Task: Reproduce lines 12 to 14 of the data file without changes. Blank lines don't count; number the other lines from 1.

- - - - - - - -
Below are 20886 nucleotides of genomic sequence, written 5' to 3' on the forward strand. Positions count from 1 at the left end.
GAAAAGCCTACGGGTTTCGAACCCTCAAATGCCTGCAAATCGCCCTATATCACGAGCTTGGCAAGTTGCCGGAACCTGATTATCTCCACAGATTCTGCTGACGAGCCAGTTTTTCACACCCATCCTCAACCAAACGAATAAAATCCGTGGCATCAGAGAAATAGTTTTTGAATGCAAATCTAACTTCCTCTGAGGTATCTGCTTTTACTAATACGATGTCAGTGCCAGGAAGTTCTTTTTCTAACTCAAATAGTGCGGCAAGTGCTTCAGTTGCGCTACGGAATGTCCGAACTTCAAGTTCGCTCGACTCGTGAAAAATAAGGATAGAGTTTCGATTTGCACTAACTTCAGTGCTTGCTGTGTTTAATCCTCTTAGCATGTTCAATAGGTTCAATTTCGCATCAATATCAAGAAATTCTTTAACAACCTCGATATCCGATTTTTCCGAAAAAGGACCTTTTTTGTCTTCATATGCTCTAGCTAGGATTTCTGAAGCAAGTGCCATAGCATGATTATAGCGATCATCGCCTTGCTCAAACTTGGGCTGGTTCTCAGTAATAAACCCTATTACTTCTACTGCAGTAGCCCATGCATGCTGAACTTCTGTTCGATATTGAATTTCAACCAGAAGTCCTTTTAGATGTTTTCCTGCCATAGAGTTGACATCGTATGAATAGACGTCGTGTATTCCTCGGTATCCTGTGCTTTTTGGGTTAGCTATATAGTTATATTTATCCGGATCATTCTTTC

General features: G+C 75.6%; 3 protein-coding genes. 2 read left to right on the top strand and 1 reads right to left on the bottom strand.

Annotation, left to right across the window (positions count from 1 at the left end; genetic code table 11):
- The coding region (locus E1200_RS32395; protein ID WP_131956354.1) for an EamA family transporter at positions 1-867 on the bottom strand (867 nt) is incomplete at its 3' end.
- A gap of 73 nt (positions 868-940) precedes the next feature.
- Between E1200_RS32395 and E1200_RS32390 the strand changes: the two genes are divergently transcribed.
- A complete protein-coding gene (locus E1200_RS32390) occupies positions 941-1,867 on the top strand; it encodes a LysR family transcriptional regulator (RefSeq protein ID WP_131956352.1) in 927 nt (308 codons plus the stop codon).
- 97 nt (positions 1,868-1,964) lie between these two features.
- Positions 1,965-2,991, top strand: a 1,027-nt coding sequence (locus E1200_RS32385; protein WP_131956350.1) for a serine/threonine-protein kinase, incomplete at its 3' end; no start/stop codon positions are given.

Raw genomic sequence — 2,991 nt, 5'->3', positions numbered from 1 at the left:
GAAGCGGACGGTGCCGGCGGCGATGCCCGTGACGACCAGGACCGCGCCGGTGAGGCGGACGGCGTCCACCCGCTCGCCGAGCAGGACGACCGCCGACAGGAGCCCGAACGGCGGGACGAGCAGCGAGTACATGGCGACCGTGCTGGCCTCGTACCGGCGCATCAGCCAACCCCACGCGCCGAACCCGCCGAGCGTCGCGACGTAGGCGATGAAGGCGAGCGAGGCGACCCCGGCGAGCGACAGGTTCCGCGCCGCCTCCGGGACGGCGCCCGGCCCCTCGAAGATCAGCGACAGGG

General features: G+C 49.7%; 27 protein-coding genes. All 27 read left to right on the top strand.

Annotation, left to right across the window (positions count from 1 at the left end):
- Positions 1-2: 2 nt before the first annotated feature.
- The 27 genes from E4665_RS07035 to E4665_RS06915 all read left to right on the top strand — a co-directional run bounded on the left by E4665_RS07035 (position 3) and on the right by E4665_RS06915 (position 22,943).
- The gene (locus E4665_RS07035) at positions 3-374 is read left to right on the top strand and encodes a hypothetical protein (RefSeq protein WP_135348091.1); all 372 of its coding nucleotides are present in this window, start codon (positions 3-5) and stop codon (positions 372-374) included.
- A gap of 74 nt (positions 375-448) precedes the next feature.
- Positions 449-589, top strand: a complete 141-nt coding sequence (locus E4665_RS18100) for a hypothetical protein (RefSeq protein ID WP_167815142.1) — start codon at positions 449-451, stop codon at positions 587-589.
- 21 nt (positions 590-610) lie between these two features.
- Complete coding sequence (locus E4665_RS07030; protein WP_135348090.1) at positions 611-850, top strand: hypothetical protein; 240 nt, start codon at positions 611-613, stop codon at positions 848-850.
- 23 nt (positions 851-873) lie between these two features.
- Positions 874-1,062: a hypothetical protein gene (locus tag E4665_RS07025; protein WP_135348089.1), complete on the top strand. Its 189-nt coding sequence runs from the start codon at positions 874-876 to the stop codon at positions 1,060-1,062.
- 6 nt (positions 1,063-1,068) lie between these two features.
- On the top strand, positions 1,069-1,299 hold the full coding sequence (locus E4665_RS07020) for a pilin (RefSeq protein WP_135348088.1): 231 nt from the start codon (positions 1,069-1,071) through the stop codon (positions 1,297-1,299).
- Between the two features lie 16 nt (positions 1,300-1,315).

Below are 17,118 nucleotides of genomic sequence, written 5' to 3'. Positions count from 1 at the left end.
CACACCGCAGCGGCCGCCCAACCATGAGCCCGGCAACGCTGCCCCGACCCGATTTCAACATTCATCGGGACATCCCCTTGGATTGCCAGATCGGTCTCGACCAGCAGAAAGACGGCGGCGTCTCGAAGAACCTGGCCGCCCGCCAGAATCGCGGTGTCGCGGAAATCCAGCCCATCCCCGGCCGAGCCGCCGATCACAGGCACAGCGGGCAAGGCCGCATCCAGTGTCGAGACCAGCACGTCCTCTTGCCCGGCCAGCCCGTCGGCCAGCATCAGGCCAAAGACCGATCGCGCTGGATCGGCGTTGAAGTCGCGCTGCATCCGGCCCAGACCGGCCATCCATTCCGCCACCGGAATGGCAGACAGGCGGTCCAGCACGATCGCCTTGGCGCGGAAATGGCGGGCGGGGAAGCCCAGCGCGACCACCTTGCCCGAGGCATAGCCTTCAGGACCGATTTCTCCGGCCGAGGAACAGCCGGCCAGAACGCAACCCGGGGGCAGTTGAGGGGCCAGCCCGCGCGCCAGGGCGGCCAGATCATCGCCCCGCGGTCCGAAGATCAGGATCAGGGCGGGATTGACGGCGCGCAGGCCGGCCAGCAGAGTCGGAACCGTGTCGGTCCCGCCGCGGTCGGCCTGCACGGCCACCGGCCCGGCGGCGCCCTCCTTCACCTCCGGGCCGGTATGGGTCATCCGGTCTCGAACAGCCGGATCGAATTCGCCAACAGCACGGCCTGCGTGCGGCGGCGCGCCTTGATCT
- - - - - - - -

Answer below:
GAAGCGGACGGTGCCGGCGGCGATGCCCGTGACGACCAGGACCGCGCCGGTGAGGCGGACGGCGTCCACCCGCTCGCCGAGCAGGACGACCGCCGACAGGAGCCCGAACGGCGGGACGAGCAGCGAGTACATGGCGACCGTGCTGGCCTCGTACCGGCGCATCAGCCAACCCCACGCGCCGAACCCGCCGAGCGTCGCGACGTAGGCGATGAAGGCGAGCGAGGCGACCCCGGCGAGCGACAGGTTCCGCGCCGCCTCCGGGACGGCGCCCGGCCCCTCGAAGATCAGCGACAGGG

General features: G+C 49.7%; 27 protein-coding genes. All 27 read left to right on the top strand.

Annotation, left to right across the window (positions count from 1 at the left end):